Yep, that's right, people were even talking about an addiction to haste 55 years ago. And back then there was no internet, wi-fi, smart phones, online banking, iTunes, Facebook, Twitter or Tinder. Back in 1959 we didn't have clothes dryers, microwaves, one-minute oats, two-minute noodles, or seven-minute abs. And we didn't have drive-through carwashes, dog-walking businesses or people like Jim to mow our lawns.

If people thought they were busy back in 1959, how would the same people feel about living in 2014?

If we can't download it or drag-and-drop it in a few seconds, we become impatient. If we can't buy it in a pill, a potion, a bottle or a lotion, we feel robbed. If we can't fuel our insatiable need for instant gratification, we try and get a fix somewhere else.

Is this you?

Are you the type of person that races from appointment to appointment, task to task, and project to project? When colleagues ask how you're going, is the common reply “flat out, frantic and fried!” If you're nodding your head right now, try answering the following questions.

1. Do you drive 5-10 km/h over the speed limit, even when you're not late?

2. Do you constantly change lines when you're in a queue, attempting to find the fastest line?

3. Do you finish other people's sentences for them?

4. Are you constantly connected to your mobile and other forms of technology?

5. Do you constantly tap your fingers or feet when in meetings or talking to others?

6. Are you already thinking you're too pressed for time to finish answering six stupid questions about whether you have hurry sickness?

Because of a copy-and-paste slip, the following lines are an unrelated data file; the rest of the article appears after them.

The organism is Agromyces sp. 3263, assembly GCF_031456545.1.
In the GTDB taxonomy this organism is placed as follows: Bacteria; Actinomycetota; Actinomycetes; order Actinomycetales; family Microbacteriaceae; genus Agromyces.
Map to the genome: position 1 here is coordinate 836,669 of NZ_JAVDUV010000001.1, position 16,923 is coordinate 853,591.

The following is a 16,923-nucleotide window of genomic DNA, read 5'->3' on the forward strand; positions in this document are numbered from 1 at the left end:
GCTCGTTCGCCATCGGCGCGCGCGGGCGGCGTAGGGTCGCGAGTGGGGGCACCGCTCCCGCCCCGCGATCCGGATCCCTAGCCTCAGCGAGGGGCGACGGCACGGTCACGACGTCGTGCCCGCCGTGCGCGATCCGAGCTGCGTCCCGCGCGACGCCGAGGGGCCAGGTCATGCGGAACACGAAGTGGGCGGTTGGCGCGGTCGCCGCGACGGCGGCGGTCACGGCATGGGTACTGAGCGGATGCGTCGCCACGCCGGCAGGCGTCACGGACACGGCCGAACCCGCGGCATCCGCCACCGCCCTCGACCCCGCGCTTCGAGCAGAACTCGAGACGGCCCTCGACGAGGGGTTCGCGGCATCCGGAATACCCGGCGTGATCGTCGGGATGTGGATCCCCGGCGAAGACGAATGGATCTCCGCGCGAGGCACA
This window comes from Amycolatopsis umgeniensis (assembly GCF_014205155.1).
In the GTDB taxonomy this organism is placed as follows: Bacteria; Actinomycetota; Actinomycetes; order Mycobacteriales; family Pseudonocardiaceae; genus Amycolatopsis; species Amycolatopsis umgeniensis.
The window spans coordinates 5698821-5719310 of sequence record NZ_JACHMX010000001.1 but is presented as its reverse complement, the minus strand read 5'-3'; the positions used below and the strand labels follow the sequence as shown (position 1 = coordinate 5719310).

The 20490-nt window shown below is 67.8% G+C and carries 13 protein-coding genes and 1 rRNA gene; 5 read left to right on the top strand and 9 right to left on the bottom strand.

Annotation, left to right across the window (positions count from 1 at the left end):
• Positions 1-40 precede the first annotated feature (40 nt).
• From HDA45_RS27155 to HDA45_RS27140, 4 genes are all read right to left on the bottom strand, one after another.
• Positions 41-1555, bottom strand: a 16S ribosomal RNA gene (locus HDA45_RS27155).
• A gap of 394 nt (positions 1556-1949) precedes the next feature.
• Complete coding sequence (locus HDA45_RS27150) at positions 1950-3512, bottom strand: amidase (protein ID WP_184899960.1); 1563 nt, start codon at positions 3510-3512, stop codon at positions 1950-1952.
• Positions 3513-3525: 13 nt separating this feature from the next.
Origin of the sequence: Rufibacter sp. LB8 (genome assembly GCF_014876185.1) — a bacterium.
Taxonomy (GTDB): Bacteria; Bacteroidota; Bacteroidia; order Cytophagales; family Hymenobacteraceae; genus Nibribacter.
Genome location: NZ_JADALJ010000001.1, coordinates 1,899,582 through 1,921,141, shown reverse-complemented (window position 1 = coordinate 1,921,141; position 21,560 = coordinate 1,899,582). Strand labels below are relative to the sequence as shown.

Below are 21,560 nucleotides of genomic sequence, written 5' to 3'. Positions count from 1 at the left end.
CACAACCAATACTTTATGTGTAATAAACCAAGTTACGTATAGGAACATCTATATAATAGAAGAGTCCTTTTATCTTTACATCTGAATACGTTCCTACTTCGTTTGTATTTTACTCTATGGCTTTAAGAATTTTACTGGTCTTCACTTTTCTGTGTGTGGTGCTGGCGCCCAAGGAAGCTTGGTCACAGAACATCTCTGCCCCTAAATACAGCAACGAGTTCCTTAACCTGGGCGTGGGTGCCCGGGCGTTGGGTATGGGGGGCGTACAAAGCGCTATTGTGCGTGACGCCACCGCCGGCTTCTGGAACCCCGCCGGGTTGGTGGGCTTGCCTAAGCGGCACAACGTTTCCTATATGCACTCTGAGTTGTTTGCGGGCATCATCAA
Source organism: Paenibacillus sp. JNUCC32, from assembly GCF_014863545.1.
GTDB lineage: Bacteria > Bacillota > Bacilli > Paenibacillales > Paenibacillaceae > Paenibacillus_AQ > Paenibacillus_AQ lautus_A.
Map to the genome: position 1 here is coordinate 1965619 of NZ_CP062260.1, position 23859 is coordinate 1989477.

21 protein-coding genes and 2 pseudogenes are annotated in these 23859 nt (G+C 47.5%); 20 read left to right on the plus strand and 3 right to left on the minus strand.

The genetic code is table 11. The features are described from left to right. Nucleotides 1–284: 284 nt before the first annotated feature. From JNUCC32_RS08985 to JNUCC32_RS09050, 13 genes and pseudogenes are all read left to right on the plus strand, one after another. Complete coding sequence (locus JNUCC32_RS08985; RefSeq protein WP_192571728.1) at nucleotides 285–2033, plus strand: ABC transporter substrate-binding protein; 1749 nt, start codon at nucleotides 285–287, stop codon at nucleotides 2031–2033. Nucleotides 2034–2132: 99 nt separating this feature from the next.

Why slow works better

Arianna Huffington has performed a complete u-turn and explains that unlike her, we shouldn't need to be in such a hurry in order to succeed. Huffington comes across as being almost evangelical in her belief that people can get to where they want, faster, by actually slowing down. (Did you hear that, Mr Platinum? Take a breath and calmly walk to the back of the line. It's actually good for business.)

Huffington has even launched a new site, The Third Metric, dedicated to health and balance and experiencing the joys life has to offer.

As I was walking through Customs I caught a glimpse of Mr Platinum jumping from one queue to the next, his shoulders hunched and his entire body tightly wound up. Ironically – or perhaps not - the line I chose, the one he was first standing in, ended up moving faster and I was through ahead of him. I was tempted to say something as I walked past him, but I refrained and just had a little smile to myself.

Take it easy and breathe

Hurry sickness doesn't necessarily mean you are going to suffer from burnout – it just puts you in a higher risk group, especially if you don't take steps to control it.

Hard-core “Road Runners” need to re-learn how to slow down. This will feel counter-intuitive for many people who have been taught that to get more done, you have to work more or work faster. In many instances, I see people and companies dramatically improve their output by building in periods of rest and recovery.

Are you suffering from hurry sickness? Have you learned to manage your addiction to speed?